Zeroing in on tolls

The “crossroads of America” has become a continuous stretch of toll roads that connect Chicago to major metropolitan areas in the Mid-Atlantic and New England states.

Going East on Interstate 90, the Chicago Skyway starts on the city’s south side for eight miles to the Indiana state line. The Indiana Toll Road takes over as I-80 joins in for the 156-mile ride to Ohio. The tolling continues for another 241 miles on the Ohio Turnpike.

A1TOLL_SU_C_^_ADVIQIn Youngstown, Ohio, I-80 splits from the Turnpike but the tolling resumes on I-76 to Pennsylvania. At the border, the Pennsylvania Turnpike goes on to Pittsburgh, Philadelphia, Baltimore and many points in between.

The 758-mile trip from Chicago to Philadelphia via the Ohio and Pennsylvania turnpikes costs approximately $237 in tolls for a commercial vehicle, while the 759-mile trip via I-80 and US-322, bypassing a long portion of the Ohio and Pennsylvania turnpikes, costs $124. The 700-mile trip to Baltimore via the Pennsylvania Turnpike and on to I-70 costs $164.

In general, toll costs from Chicago to destinations on the East coast will account for between 8 and 19 percent of the total cost to operate commercial vehicles on these routes. The margin gets worse if going up and down the northeast corridor. The tolls here account for as much as 23 percent of total cost.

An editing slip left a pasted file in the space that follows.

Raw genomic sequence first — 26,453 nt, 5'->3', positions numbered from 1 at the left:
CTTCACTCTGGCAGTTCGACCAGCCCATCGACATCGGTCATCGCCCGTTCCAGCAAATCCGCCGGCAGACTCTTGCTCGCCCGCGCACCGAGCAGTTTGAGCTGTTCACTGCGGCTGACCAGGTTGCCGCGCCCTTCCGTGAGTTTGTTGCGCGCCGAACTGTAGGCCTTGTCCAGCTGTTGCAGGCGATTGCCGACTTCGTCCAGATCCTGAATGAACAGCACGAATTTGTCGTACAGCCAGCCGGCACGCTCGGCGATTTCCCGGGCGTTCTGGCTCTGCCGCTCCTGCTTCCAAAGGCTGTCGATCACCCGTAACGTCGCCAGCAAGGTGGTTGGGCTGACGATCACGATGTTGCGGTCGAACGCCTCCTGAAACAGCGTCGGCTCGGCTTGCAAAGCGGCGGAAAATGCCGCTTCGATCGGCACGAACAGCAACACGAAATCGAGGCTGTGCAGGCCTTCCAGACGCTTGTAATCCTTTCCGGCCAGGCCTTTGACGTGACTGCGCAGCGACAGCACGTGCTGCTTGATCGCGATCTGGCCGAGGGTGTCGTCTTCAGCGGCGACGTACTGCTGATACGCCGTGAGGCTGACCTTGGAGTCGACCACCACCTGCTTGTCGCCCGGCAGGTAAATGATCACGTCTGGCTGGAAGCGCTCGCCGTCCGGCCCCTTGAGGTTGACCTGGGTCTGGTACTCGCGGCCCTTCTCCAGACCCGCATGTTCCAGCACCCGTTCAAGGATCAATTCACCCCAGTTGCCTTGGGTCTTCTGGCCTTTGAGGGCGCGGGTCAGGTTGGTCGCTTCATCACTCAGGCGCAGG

On the major corridors through this area of the country only fuel and labor exceed tolls on a cost-per-mile basis, but these two have not been rising as sharply. From the third quarter of 2012 to the second quarter of 2013, toll rates have gone up by as much as 11 percent.

Mapping, mileage and routing software applications offer an alternative. These applications provide a current and instantly searchable database of the posted rates for all toll facilities — tunnels, bridges and roadways — in North America. The tolls database is combined with the latest advancements in map data and routing technology.

On the front end, fleets can use the technology to accurately price their services and to plan least-cost truck routes. To determine the toll costs, applications consider the origin, destination, route preference (fastest, shortest, toll discouraged, etc.), vehicle configuration (5-axle combination vehicle, 3-axle straight truck, etc.), time of day, and other parameters.

The technology can also be used on the back end for post-trip route analysis to compare the planned route and costs to the actual costs.

Before using an application with a tolls product, it was difficult for U.S. Xpress – or any fleet for that matter – to know its expenses on individual routes, White says.

“In irregular route truckload, the tolls are aggregated into the rate. For pricing and bidding we are now able to identify and do a much better job culling out the cost of tolls to drive pricing in today’s environment.”

Least-cost routing>>

Going out of route? Not so fast>>